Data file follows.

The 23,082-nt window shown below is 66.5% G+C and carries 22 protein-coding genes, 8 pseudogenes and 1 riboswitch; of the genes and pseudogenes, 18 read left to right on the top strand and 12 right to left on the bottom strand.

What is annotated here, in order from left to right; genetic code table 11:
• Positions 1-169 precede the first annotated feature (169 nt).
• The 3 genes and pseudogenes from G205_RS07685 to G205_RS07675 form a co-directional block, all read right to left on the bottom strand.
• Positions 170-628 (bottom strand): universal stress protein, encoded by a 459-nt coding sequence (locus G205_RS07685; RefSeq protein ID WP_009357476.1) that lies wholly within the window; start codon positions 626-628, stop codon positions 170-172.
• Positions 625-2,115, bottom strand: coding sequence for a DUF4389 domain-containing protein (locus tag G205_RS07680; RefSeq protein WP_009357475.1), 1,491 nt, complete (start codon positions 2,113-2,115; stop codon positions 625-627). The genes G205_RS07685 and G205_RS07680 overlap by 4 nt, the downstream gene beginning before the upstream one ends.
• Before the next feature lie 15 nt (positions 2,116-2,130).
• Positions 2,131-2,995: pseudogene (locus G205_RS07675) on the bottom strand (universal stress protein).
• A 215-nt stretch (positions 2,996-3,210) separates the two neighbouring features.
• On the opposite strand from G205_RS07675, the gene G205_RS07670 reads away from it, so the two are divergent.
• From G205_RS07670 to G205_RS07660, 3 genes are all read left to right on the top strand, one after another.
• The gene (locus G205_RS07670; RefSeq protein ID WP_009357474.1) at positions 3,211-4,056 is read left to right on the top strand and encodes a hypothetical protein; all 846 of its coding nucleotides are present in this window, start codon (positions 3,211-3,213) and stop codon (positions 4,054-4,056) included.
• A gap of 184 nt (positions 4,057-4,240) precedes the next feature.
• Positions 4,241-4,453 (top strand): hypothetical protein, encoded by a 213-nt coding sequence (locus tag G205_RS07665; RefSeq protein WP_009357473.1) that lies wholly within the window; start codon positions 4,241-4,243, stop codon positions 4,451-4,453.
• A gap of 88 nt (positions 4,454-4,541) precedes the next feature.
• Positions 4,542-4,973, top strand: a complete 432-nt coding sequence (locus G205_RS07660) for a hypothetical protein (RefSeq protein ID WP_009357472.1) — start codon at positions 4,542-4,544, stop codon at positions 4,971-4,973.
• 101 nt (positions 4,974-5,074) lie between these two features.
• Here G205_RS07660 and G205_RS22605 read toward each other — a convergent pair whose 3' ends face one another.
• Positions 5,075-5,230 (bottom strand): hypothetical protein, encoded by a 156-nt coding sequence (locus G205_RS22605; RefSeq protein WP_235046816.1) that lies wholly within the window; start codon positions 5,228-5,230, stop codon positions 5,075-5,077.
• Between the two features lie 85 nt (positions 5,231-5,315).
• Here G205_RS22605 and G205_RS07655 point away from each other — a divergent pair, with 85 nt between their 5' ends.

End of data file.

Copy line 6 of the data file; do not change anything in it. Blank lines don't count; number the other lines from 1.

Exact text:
• Positions 625-2,115, bottom strand: coding sequence for a DUF4389 domain-containing protein (locus tag G205_RS07680; RefSeq protein WP_009357475.1), 1,491 nt, complete (start codon positions 2,113-2,115; stop codon positions 625-627). The genes G205_RS07685 and G205_RS07680 overlap by 4 nt, the downstream gene beginning before the upstream one ends.